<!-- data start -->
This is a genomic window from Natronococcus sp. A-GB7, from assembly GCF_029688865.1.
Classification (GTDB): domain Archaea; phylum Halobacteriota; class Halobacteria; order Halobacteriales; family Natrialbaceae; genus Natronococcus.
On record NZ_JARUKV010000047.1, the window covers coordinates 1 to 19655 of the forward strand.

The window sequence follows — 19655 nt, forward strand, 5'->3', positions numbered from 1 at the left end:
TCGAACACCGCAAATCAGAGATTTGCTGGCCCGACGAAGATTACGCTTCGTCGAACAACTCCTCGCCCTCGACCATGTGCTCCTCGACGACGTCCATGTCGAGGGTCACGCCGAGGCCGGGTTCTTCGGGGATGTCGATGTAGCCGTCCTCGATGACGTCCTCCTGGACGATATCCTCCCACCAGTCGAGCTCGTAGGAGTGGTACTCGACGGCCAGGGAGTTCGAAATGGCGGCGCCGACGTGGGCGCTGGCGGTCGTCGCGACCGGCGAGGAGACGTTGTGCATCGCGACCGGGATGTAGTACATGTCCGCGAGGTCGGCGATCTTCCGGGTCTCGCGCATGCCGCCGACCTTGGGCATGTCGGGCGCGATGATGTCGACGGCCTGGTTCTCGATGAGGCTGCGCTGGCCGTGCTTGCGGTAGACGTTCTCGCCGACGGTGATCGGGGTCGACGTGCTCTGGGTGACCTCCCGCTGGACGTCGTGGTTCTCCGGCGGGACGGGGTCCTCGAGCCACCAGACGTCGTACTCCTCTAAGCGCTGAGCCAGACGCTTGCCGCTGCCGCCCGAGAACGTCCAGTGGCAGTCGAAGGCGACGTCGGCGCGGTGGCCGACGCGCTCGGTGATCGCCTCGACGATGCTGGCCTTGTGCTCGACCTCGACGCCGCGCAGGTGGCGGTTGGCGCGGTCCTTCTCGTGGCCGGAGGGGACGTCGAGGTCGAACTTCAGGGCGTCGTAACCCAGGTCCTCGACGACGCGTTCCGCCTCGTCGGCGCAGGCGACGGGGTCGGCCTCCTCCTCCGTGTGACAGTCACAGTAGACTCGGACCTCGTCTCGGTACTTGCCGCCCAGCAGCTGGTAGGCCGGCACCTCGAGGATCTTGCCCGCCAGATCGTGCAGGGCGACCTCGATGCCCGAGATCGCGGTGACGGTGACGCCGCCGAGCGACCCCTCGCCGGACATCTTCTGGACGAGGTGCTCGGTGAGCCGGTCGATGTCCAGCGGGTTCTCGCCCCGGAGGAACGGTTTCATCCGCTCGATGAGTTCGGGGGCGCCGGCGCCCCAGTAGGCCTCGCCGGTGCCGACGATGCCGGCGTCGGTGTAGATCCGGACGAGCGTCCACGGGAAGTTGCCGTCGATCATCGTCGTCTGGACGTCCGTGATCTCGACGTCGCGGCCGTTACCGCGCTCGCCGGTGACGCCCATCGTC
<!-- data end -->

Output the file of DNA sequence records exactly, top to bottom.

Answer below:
This is a genomic window from Natronococcus sp. A-GB7, from assembly GCF_029688865.1.
Classification (GTDB): domain Archaea; phylum Halobacteriota; class Halobacteria; order Halobacteriales; family Natrialbaceae; genus Natronococcus.
On record NZ_JARUKV010000047.1, the window covers coordinates 1 to 19655 of the forward strand.

The window sequence follows — 19655 nt, forward strand, 5'->3', positions numbered from 1 at the left end:
TCGAACACCGCAAATCAGAGATTTGCTGGCCCGACGAAGATTACGCTTCGTCGAACAACTCCTCGCCCTCGACCATGTGCTCCTCGACGACGTCCATGTCGAGGGTCACGCCGAGGCCGGGTTCTTCGGGGATGTCGATGTAGCCGTCCTCGATGACGTCCTCCTGGACGATATCCTCCCACCAGTCGAGCTCGTAGGAGTGGTACTCGACGGCCAGGGAGTTCGAAATGGCGGCGCCGACGTGGGCGCTGGCGGTCGTCGCGACCGGCGAGGAGACGTTGTGCATCGCGACCGGGATGTAGTACATGTCCGCGAGGTCGGCGATCTTCCGGGTCTCGCGCATGCCGCCGACCTTGGGCATGTCGGGCGCGATGATGTCGACGGCCTGGTTCTCGATGAGGCTGCGCTGGCCGTGCTTGCGGTAGACGTTCTCGCCGACGGTGATCGGGGTCGACGTGCTCTGGGTGACCTCCCGCTGGACGTCGTGGTTCTCCGGCGGGACGGGGTCCTCGAGCCACCAGACGTCGTACTCCTCTAAGCGCTGAGCCAGACGCTTGCCGCTGCCGCCCGAGAACGTCCAGTGGCAGTCGAAGGCGACGTCGGCGCGGTGGCCGACGCGCTCGGTGATCGCCTCGACGATGCTGGCCTTGTGCTCGACCTCGACGCCGCGCAGGTGGCGGTTGGCGCGGTCCTTCTCGTGGCCGGAGGGGACGTCGAGGTCGAACTTCAGGGCGTCGTAACCCAGGTCCTCGACGACGCGTTCCGCCTCGTCGGCGCAGGCGACGGGGTCGGCCTCCTCCTCCGTGTGACAGTCACAGTAGACTCGGACCTCGTCTCGGTACTTGCCGCCCAGCAGCTGGTAGGCCGGCACCTCGAGGATCTTGCCCGCCAGATCGTGCAGGGCGACCTCGATGCCCGAGATCGCGGTGACGGTGACGCCGCCGAGCGACCCCTCGCCGGACATCTTCTGGACGAGGTGCTCGGTGAGCCGGTCGATGTCCAGCGGGTTCTCGCCCCGGAGGAACGGTTTCATCCGCTCGATGAGTTCGGGGGCGCCGGCGCCCCAGTAGGCCTCGCCGGTGCCGACGATGCCGGCGTCGGTGTAGATCCGGACGAGCGTCCACGGGAAGTTGCCGTCGATCATCGTCGTCTGGACGTCCGTGATCTCGACGTCGCGGCCGTTACCGCGCTCGCCGGTGACGCCCATCGTC